Gordon Campbell | Parliament TV | Parliament Today | News Video | Crime | Employers | Housing | Immigration | Legal | Local Govt. | Maori | Welfare | Unions | Youth | Search


PSA calls for review of State Sector Act

PSA Media Release

PSA calls for review of State Sector Act

The Public Service Association is today calling for a review of the State Sector Act 1988 in response to Treasury papers released under the Official Information Act that claim the public service is not spending money effectively.

The PSA represents over 52,000 public service workers in central and local government, the health sector and in community services.

“The current legislation undermines the ability of the public service to adopt a collaborative approach to public administration,” said Richard Wagstaff, PSA National Secretary.

“The State Sector Act is an outdated piece of legislation which should be reviewed to ensure that a whole of government approach to the delivery of public services can be a reality.”

“A more collaborative approach to public services would improve the quality of public services and ensure that further government investment in public services is effective.”

The government conducted a review of the public management system in 2001 which concluded that better integration of services and reduced fragmentation were priority areas in need of attention.

“It is clear that to improve integration of services, there needs to be more than a change in management style or culture."

“A review of the legislative base of the public service is required to ensure collaboration throughout the public service,” said Richard Wagstaff.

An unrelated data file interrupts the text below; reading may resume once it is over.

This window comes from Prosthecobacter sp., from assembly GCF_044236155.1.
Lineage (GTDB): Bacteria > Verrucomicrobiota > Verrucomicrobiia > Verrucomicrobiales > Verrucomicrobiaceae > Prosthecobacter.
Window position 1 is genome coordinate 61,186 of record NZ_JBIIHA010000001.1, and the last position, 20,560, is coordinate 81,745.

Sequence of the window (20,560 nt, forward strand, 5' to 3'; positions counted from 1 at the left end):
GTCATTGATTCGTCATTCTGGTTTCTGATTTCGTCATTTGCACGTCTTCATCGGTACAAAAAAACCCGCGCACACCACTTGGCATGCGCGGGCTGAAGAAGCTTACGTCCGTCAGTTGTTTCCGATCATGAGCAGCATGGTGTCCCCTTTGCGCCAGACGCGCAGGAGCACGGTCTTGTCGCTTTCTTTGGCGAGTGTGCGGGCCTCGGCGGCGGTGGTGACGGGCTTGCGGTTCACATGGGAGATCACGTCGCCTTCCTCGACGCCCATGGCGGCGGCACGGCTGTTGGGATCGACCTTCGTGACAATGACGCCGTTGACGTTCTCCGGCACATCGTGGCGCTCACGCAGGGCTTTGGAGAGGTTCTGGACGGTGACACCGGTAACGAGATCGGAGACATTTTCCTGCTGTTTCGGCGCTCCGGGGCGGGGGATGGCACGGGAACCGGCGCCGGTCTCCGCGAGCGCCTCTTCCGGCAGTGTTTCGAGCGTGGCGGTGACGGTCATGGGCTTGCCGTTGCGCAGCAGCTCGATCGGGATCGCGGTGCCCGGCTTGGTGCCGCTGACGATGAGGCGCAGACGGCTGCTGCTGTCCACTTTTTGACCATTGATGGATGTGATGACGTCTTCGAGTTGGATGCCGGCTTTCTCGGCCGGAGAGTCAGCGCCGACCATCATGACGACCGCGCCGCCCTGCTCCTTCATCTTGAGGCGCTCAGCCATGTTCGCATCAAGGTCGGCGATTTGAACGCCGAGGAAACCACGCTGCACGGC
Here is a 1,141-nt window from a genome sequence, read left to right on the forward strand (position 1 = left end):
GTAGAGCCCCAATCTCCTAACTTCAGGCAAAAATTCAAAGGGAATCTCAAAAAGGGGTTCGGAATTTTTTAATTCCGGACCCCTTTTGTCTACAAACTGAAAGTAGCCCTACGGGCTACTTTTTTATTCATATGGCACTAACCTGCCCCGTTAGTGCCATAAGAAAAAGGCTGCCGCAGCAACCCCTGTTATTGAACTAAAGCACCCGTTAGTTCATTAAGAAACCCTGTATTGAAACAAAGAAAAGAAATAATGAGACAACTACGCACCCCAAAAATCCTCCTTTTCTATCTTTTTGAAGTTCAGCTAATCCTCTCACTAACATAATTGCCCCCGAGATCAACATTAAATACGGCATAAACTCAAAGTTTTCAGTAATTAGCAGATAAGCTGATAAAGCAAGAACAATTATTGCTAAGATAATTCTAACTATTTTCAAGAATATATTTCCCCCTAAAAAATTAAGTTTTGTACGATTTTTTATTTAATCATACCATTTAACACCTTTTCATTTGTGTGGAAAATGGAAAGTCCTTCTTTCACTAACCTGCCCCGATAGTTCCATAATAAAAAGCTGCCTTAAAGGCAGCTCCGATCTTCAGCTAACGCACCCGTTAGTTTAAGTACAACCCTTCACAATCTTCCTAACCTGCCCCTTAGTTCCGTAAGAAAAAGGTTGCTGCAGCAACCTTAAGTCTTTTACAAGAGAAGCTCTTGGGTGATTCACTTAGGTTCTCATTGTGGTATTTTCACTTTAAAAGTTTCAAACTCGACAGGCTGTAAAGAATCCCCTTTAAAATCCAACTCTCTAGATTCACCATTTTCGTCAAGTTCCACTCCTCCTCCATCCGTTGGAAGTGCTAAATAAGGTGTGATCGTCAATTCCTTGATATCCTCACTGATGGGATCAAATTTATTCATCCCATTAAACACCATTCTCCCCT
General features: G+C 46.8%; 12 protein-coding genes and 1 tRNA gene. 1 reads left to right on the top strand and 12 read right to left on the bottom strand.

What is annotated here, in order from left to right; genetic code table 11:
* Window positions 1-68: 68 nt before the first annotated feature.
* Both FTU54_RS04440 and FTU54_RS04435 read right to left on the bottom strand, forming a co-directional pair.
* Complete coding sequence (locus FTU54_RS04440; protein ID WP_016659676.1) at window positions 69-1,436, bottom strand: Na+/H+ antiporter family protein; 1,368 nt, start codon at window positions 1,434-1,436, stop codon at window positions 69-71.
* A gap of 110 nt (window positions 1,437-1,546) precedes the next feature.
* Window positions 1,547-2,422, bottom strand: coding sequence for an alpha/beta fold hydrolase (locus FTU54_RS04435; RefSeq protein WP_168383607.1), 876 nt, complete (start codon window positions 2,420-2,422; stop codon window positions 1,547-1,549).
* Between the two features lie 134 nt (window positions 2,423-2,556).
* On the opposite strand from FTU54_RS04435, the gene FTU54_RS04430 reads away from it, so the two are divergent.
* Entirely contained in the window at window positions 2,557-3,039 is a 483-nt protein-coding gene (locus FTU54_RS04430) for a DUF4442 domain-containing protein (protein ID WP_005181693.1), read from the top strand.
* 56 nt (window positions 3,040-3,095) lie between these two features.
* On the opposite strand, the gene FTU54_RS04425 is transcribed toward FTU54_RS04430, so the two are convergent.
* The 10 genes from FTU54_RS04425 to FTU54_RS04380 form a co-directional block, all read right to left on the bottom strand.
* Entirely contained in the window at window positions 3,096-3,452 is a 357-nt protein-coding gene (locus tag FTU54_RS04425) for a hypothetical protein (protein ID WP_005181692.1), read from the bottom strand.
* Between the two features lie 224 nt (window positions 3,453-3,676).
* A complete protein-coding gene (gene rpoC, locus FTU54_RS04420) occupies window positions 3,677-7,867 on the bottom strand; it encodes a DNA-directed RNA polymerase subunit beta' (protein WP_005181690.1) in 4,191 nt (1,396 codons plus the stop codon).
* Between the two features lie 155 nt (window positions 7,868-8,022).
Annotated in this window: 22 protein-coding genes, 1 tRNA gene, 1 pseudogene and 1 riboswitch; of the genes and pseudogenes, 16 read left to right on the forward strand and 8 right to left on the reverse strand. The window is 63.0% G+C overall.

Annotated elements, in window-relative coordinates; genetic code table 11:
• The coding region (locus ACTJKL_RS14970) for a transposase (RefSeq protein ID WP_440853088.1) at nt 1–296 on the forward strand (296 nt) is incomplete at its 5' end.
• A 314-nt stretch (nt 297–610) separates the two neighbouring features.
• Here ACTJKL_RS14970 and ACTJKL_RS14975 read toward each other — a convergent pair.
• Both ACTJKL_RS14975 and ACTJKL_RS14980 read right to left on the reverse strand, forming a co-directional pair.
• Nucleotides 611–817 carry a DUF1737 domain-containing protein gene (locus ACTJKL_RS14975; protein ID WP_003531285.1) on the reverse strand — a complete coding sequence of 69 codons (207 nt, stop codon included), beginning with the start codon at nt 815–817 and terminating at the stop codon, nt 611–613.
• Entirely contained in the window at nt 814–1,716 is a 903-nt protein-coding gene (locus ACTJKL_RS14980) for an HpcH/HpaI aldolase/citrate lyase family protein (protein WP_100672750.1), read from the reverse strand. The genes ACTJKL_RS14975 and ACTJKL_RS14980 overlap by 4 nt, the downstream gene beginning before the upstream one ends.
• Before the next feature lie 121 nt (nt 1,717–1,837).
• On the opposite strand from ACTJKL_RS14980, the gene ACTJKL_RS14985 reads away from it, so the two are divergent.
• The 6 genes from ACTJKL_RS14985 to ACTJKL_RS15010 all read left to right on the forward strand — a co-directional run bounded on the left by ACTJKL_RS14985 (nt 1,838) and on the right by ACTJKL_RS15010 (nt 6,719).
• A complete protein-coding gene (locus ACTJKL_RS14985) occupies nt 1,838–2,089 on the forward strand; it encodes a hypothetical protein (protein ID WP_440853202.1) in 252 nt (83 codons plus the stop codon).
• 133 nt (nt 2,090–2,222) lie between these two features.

The PSA is working with UK based group Demos to consider how the public services needs to adopt to meet the changing needs of our society and economy. A paper will be released in November outlining a new vision for public services.


© Scoop Media

Parliament Headlines | Politics Headlines | Regional Headlines


Sector Opposes Bill: Local Government Bill Timeframe Extended

The Minister of Local Government Peseta Sam Lotu-Iiga has asked the Select Committee to extend the report back date for the Local Government Act 2002 Amendment Bill (No 2). More>>


Breed Laws Don’t Work: Vets On New National Dog Control Plan

It is pleasing therefore to see Louise Upston Associate Minister for Local Government calling for a comprehensive solution... However, relying on breed specific laws to manage dog aggression will not work. More>>


Not Waiting On Select Committee: Green Party Releases Medically-Assisted Dying Policy

“Adults with a terminal illness should have the right to choose a medically assisted death,” Green Party health spokesperson Kevin Hague said. “The Green Party does not support extending assisted dying to people who aren't terminally ill because we can’t be confident that this won't further marginalise the lives of people with disabilities." More>>


General Election Review: Changes To Electoral Act Introduced

More effective systems in polling places and earlier counting of advanced votes are on their way through proposed changes to our electoral laws, Justice Minister Amy Adams says. More>>

Gordon Campbell: On Our Posturing At The UN

In New York, Key basically took an old May 2 Washington Post article written by Barack Obama, recycled it back to the Americans, and still scored headlines here at home… We’ve had a double serving of this kind of comfort food. More>>


Treaty Settlements: Bills Delayed As NZ First Pulls Support

Ngāruahine, Te Atiawa and Taranaki are reeling today as they learnt that the third and final readings of each Iwi’s Historical Treaty Settlement Bills scheduled for this Friday, have been put in jeopardy by the actions of NZ First. More>>


Gordon Campbell: On The Damage De-Regulation Is Doing To Fisheries And Education, Plus Kate Tempest

Our faith in the benign workings of the market – and of the light-handed regulation that goes with it – has had a body count. Back in 1992, the free market friendly Health Safety and Employment Act gutted the labour inspectorate and turned forestry, mining and other workplace sites into death traps, long before the Pike River disaster. More>>

Get More From Scoop



Search Scoop  
Powered by Vodafone
NZ independent news